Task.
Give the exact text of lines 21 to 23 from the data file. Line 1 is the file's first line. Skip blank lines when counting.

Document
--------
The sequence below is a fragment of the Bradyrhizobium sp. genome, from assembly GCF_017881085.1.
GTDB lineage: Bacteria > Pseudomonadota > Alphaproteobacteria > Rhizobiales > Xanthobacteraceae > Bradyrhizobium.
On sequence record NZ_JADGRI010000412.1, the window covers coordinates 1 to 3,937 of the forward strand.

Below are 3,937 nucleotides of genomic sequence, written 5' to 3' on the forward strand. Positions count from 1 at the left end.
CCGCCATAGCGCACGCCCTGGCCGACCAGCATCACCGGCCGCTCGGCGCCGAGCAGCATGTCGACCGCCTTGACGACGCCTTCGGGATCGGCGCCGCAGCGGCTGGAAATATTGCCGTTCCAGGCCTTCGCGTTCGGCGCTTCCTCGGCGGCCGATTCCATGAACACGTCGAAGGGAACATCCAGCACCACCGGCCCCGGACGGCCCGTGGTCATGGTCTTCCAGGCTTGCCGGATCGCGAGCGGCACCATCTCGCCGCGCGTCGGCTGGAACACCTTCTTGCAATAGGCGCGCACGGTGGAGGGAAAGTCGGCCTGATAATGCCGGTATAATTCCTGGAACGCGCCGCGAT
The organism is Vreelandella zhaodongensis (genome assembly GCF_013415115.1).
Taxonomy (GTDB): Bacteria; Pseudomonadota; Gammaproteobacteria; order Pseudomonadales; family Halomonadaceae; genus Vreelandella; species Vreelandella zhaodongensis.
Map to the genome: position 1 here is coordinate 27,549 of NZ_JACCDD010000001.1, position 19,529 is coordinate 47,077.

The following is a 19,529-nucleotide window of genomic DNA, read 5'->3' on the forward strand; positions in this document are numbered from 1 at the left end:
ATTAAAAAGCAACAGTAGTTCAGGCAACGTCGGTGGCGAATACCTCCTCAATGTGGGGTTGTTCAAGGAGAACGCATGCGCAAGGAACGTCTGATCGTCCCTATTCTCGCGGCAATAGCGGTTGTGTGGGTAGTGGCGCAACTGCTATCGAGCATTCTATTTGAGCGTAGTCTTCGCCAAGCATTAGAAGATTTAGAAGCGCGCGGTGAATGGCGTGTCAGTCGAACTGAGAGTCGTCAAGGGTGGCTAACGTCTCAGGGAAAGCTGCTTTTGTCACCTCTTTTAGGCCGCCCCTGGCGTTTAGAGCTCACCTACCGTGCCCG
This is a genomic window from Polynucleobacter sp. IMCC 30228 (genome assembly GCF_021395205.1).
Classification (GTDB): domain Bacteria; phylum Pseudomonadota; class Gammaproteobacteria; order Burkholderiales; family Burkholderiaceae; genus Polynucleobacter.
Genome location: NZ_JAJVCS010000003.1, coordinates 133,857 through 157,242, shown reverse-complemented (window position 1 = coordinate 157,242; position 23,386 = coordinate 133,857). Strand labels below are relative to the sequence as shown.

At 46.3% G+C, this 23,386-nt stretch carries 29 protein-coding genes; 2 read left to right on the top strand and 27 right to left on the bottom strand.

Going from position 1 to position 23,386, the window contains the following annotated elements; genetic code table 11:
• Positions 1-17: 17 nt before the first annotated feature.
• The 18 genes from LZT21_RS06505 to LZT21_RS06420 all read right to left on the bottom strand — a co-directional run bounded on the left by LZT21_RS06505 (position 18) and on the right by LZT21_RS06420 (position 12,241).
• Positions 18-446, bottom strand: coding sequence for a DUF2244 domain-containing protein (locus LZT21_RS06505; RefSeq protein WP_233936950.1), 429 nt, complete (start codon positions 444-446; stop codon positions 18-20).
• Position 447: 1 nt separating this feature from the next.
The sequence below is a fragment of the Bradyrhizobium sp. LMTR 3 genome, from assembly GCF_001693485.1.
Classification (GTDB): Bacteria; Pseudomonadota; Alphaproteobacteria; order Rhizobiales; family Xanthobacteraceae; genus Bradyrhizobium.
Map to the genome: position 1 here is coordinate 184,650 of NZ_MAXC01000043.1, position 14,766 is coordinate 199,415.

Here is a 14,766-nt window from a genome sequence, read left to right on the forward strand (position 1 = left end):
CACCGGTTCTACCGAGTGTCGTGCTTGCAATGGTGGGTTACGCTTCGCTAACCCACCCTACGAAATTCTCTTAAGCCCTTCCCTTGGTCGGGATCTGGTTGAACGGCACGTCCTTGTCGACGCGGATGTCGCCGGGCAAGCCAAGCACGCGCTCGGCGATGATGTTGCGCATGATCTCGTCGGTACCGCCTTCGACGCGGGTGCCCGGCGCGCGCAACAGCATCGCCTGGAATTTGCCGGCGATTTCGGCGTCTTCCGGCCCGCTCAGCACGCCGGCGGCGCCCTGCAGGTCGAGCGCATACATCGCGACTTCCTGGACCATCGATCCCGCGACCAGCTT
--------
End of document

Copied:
Classification (GTDB): Bacteria; Pseudomonadota; Alphaproteobacteria; order Rhizobiales; family Xanthobacteraceae; genus Bradyrhizobium.
Map to the genome: position 1 here is coordinate 184,650 of NZ_MAXC01000043.1, position 14,766 is coordinate 199,415.

Here is a 14,766-nt window from a genome sequence, read left to right on the forward strand (position 1 = left end):